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Seaman Timothy Soliday sends a flag signaling refueling up the halyard on the USS Kitty Hawk during an underway fuel replenishment Friday.

Seaman Timothy Soliday sends a flag signaling refueling up the halyard on the USS Kitty Hawk during an underway fuel replenishment Friday. (Kendra Helmer / S&S)

Seaman Timothy Soliday sends a flag signaling refueling up the halyard on the USS Kitty Hawk during an underway fuel replenishment Friday.

Seaman Timothy Soliday sends a flag signaling refueling up the halyard on the USS Kitty Hawk during an underway fuel replenishment Friday. (Kendra Helmer / S&S)

Petty Officer 1st Class Bruce Harrison on the USNS Pecos signals sailors on the USS Kitty Hawk as the two ships are tied up together during an underway fuel replenishment Friday.

Petty Officer 1st Class Bruce Harrison on the USNS Pecos signals sailors on the USS Kitty Hawk as the two ships are tied up together during an underway fuel replenishment Friday. (Kendra Helmer / S&S)

Petty Officer 3rd Class Robert Joseph, a signalman on the USS Kitty Hawk, sends semaphore to a sailor on the USNS Pecos during an underway fuel replenishment in the Persian Gulf on Friday.

Petty Officer 3rd Class Robert Joseph, a signalman on the USS Kitty Hawk, sends semaphore to a sailor on the USNS Pecos during an underway fuel replenishment in the Persian Gulf on Friday. (Kendra Helmer / S&S)

A sign adorns the signal bridge, where signalmen stand when communicating with other ships.

A sign adorns the signal bridge, where signalmen stand when communicating with other ships. (Kendra Helmer / S&S)

ABOARD THE USS KITTY HAWK — Chief Petty Officer Darren Young talks to sailors on other ships without making a sound.

Moving his arms in precise positions in a language called semaphore, the USS Kitty Hawk sailor communicates with the crew of a nearby vessel that’s refueling the aircraft carrier.

“If a ship turns off its telephones and electronics, this is how we talk. … We’re a dying breed,” Young said of Navy signalmen.

For years the Navy has talked about merging the jobs of signalmen and quartermasters, the crew members who chart the ship’s location.

“I don’t want it to happen because [the signalmen] will lose proficiency,” said Young, the leading chief petty officer for the Navigation Department on the Yokosuka, Japan-based carrier, which is now in the Persian Gulf.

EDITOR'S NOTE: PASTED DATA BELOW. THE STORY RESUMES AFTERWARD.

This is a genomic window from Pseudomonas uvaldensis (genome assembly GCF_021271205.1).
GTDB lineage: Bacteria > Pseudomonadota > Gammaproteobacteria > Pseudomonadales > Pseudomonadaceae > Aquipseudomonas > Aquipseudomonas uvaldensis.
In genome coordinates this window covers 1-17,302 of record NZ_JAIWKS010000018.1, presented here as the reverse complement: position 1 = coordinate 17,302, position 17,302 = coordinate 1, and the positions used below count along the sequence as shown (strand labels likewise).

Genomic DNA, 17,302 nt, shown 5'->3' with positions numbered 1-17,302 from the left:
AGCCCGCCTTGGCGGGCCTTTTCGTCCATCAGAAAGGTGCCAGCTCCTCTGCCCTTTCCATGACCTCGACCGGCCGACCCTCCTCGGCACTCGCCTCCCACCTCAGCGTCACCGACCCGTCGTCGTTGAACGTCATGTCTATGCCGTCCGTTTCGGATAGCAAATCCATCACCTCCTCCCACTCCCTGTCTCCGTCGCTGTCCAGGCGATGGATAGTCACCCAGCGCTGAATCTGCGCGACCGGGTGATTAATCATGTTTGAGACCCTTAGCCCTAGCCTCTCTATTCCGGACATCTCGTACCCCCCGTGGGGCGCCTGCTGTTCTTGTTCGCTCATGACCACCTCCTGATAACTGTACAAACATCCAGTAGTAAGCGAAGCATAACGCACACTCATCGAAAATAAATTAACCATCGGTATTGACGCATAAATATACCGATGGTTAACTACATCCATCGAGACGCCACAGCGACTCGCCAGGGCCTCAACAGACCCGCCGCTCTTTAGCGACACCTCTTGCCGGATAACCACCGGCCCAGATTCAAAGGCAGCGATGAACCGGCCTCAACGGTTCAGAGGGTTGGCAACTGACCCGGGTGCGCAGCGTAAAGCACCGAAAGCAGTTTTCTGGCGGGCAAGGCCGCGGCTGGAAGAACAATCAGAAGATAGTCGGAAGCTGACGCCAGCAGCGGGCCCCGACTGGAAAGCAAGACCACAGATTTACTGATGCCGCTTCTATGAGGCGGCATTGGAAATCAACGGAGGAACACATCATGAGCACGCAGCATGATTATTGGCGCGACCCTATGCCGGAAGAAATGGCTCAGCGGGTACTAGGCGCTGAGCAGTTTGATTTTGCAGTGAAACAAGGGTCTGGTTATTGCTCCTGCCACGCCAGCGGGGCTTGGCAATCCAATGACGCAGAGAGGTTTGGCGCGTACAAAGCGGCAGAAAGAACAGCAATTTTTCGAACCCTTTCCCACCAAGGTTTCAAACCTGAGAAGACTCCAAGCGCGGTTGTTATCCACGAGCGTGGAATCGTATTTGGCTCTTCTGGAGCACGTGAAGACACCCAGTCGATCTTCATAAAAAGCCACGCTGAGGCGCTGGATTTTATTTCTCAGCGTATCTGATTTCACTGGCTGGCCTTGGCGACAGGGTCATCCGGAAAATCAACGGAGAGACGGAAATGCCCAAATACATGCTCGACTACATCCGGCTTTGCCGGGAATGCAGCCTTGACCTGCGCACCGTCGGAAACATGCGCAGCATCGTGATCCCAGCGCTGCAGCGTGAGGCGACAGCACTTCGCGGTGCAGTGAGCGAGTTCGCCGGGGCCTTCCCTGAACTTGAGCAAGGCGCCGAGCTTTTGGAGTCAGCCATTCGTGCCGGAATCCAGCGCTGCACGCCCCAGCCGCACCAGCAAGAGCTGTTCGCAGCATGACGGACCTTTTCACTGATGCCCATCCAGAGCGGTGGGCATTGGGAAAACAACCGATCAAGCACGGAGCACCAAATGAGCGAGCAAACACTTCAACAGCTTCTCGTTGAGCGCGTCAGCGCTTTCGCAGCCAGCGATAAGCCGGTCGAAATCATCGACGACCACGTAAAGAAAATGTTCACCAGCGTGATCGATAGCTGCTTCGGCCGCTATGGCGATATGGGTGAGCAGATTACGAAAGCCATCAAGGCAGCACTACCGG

While officials haven’t announced when a merge could happen, Young said signalmen are used less and less often as technology advances.

Young, 37, got into the job 19 years ago. He said it takes about a month to get down the language: For every letter of the alphabet, there’s a movement.

“I love being outside, talking to different folks on different ships,” he said.

On Friday, Young exchanged semaphore with a signalman on the USNS Pecos as it tied up to the carrier to refuel it.

He signaled Petty Officer 1st Class Bruce Harrison, telling him to take care of a Kitty Hawk sailor going on temporary duty to the refueler.

Harrison drew laughs from Kitty Hawk sailors hundreds of feet across the water when he posed for a photograph after sending, “Make sure you get my good side.”

The carrier’s 16 signalmen also know Morse code and practice using flashlights for nighttime. They’re responsible for hoisting flags to indicate 68 situations, from divers working over the side to a request for medical assistance.

Seaman Bradley Beatie, 21, is the carrier’s newest signalman.

He started the job four months ago because he’s interested in different forms of communication.

“It’s an easy rate,” said Beatie, who practices several hours a day. “It depends on you — if you want to better yourself [and practice] or go with the flow.”

Seaman Timothy Soliday said he wishes he were in another job learning skills he could put to use in the civilian world. But at the same time, he’s protective of the signalman rate.

“This is our rate,” he said. “We don’t wanna be [merged] with the quartermasters, and they don’t wanna be with us.

“They call us skivvy wavers and flag-haulers,” he laughed at the good-natured rivalry. “They have so many names for us, and there’s not much we can say to them other than call them quartermasters.”

Except, he admitted, he does use semaphore to talk about them behind their backs.

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